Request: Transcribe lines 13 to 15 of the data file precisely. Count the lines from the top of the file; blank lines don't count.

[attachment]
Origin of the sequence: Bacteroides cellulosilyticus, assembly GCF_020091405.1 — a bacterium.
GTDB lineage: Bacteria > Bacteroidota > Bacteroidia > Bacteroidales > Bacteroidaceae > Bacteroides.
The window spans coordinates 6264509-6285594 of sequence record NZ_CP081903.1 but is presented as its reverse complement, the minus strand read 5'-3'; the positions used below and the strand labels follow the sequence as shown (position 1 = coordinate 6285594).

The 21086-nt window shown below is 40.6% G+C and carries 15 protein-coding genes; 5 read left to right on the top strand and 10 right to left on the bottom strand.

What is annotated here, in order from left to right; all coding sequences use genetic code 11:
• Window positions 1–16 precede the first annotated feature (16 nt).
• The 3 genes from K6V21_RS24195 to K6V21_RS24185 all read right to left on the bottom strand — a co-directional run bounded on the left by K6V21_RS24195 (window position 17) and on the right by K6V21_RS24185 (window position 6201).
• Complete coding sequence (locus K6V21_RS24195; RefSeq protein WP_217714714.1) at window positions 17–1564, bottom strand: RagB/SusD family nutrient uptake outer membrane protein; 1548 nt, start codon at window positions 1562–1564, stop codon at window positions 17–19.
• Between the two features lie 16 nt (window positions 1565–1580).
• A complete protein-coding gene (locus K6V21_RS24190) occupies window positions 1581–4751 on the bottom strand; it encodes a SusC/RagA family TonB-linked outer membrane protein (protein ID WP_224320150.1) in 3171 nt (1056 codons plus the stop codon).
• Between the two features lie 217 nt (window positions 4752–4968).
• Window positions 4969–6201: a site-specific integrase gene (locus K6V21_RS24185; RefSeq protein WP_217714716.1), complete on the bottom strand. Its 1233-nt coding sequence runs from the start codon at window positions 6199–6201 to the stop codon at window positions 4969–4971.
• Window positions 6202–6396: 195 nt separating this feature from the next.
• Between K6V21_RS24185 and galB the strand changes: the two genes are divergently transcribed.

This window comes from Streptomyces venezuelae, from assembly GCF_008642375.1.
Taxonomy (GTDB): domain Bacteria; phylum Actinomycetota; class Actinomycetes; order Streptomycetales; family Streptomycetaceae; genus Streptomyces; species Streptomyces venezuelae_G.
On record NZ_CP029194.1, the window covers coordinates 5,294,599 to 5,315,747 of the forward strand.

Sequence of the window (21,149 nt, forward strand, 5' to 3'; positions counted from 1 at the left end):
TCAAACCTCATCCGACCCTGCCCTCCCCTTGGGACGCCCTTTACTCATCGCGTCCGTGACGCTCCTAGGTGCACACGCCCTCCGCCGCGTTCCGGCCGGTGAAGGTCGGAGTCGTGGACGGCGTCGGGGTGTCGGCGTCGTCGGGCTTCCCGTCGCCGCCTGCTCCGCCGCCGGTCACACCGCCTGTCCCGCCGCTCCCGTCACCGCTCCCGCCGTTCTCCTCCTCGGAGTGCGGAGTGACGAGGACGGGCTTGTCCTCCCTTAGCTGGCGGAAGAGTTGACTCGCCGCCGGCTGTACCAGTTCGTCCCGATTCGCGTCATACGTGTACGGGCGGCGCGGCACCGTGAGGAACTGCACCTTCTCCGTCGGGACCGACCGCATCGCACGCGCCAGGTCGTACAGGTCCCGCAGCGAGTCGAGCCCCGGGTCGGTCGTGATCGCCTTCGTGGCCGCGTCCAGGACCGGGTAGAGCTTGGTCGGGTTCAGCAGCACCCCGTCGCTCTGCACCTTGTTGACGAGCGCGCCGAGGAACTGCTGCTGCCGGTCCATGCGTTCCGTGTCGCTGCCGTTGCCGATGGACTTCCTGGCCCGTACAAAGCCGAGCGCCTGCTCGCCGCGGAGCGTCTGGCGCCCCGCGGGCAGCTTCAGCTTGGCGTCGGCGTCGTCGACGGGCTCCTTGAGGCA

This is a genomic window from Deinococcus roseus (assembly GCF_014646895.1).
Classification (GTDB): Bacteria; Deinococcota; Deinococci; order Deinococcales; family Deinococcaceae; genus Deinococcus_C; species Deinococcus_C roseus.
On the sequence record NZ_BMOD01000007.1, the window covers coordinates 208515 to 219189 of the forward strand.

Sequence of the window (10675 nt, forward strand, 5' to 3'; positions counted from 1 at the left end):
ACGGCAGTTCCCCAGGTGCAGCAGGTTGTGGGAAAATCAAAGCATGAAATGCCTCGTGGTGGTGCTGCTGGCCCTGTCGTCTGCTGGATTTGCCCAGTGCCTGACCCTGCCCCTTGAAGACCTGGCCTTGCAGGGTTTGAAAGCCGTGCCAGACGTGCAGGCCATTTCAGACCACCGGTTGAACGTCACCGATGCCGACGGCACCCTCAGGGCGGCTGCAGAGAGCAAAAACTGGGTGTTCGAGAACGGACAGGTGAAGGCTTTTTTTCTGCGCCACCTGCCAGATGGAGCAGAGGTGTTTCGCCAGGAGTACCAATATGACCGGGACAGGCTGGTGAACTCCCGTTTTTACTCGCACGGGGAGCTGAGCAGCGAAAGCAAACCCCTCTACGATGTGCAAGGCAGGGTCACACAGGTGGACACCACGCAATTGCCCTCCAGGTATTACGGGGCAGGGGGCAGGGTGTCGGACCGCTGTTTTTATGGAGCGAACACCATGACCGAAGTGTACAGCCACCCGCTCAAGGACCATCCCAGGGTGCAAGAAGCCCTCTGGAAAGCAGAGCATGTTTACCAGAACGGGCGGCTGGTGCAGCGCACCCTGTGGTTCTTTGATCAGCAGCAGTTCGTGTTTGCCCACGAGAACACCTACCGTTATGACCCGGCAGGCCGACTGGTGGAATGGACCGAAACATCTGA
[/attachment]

• Window positions 6202–6396: 195 nt separating this feature from the next.
• Between K6V21_RS24185 and galB the strand changes: the two genes are divergently transcribed.

This window comes from Streptomyces venezuelae, from assembly GCF_008642375.1.